Last week, Joe Bork Dugan of Pastoral won the first-ever Boston Bartender Bout, a four-week cocktail competition hosted by Wink & Nod and featuring spirits from the Campari portfolio. The competition pitted two Boston-area bartenders against each other every week, with the winner of each heat advancing to the finals in week four.
After prevailing over Bre-Anne Zeek of Pammy’s in week two, Joe squared off in the finals against Haley Hamilton of River Bar, Patrick Murphy of Trophy Room, and Julian Bernal of Wink & Nod. The competition consisted of two rounds. In the first, all four bartenders prepared the cocktail of their choice, and attendees voted for their favorites. The top two vote-getters would move onto the final round.
Joe’s first drink, Jalapeño Business, was a spicy number made with mezcal, Campari, lime, strawberry/rosemary syrup, and a jalapeño tincture.
Smoky and herbal with a balance of heat and sweet, the cocktail scored him a matchup with Patrick Murphy, whose Tide Pod Reform Now cocktail featured an ice cube that looked like a Tide Pod (but thankfully didn’t taste like one).
The Rules of the Duel
The rules were simple. The two combatants would have 10 minutes to create an original cocktail using a surprise ingredient, and then another 5 minutes to make four of the same cocktail for a panel of judges. The judges – Backbar co-owner Sam Treadway, cocktail luminary Brother Cleve, PAGU bar manager Savannah Weinstock, and myself – would evaluate the cocktails on the basis of presentation, flavor, balance, and depth.
Once the secret ingredient was revealed – Braulio, an amaro with notes of aromatic plants, roots, and alpine herbs – the two bartenders got to work.
Fifteen minutes later, we had our drinks, and we took at least that long to deliberate. Both drinks were excellent; and the entire judging panel was impressed with Joe and Patrick’s ability to be creative under pressure, with little opportunity to refine their hastily conceived recipes.
Ultimately we settled on Joe’s cocktail, a mix of Braulio, Wild Turkey 81 bourbon, Cocchi Americano, and lemon, with an absinthe rinse. We appreciated the way it showcased the Braulio and admired its elegant presentation.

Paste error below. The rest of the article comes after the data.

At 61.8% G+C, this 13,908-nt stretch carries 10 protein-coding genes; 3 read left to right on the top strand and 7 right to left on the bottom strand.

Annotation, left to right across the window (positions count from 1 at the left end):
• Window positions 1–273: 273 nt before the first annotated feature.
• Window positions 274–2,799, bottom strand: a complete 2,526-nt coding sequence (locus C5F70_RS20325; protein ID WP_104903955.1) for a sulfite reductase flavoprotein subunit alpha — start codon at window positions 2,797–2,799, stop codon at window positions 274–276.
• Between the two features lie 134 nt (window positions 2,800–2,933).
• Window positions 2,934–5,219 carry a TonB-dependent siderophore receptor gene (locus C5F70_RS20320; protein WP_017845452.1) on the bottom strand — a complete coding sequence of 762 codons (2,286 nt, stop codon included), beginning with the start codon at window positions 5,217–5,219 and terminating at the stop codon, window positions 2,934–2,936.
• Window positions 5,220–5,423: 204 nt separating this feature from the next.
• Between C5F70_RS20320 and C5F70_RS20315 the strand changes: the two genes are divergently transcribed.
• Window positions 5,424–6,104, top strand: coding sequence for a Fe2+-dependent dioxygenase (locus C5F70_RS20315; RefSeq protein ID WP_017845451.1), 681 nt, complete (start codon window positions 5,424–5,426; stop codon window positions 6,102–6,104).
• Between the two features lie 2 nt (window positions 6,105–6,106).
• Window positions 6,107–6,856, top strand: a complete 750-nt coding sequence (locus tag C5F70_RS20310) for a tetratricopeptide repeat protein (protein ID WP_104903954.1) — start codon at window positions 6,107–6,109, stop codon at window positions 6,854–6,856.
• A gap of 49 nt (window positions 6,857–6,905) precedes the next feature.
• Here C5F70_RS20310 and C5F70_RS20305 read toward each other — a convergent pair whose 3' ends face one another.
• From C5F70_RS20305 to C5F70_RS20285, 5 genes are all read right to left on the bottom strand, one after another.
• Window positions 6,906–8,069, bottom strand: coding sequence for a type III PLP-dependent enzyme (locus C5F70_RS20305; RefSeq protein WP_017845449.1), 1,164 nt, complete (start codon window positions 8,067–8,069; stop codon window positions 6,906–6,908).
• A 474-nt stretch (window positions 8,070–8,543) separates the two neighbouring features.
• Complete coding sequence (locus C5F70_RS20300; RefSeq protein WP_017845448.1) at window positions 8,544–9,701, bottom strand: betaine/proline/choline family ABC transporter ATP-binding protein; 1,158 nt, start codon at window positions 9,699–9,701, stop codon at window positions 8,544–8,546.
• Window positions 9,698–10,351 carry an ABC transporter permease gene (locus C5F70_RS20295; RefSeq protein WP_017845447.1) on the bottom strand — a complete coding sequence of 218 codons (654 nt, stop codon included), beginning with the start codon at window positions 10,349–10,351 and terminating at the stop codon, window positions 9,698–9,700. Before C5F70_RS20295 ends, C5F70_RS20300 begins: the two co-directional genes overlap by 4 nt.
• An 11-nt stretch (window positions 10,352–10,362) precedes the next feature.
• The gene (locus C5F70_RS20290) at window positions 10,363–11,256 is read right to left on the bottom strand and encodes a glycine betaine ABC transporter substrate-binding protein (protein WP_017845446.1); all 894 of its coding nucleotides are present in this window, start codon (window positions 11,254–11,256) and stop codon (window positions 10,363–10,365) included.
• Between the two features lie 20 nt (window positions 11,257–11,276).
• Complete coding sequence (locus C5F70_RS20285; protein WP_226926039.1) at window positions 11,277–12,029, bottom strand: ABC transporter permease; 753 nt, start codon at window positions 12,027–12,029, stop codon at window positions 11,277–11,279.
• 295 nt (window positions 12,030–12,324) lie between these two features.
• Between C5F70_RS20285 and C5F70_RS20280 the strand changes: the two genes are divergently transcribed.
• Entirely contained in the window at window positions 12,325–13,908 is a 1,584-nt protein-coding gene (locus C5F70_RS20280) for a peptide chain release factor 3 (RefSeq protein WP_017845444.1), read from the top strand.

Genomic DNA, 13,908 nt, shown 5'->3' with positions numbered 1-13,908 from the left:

Having vanquished his foes, Joe was awarded a Cynar swag bag loaded with goodies and an impressive championship belt.
The Victor Speaks
Joe is a talented bartender and cocktail creator who’s been behind the stick at several popular Boston establishments. He worked for several years at Wink & Nod, helped open Certified Meatball in South Boston, and now resides at Pastoral, where I met him a few days after the competition to talk about his winning cocktail. (He wasn’t wearing the belt.)
Explaining that his objective was to emphasize the Braulio in the drink, Joe initially tried the amaro in a gin drink. He quickly abandoned that approach, declaring it “gruesome.” Instead he turned to whiskey, knowing that bourbon and amaro are a time-honored pairing.
The key was dilution, which Joe explained is more than a matter of simply watering down a drink. He chose Cocchi Americano, an aperitif with a bit of sweetness, as a way to “dilute and soften the drink, adding flavor and body without taking away from the Braulio.” He used lemon to balance it some citrus, and on a whim, added an absinthe rinse. “The absinthe rinse is always a bit of a crowd pleaser,” Joe noted.
It certainly pleased the judges, and I enjoyed the cocktail even more when Joe re-created it at Pastoral. The rich alpine notes of the Braulio are prominent but don’t overwhelm the other flavors.
Absinthe gives it an herbal nose, and the artful lemon garnish contributes a tart citrus note. The drink itself is almost creamy, like a flip, with a foamy head.
Joe said he’d probably tweak the proportions if he ever considered adding it to a cocktail menu. But if you ask me, it’s already a winner.
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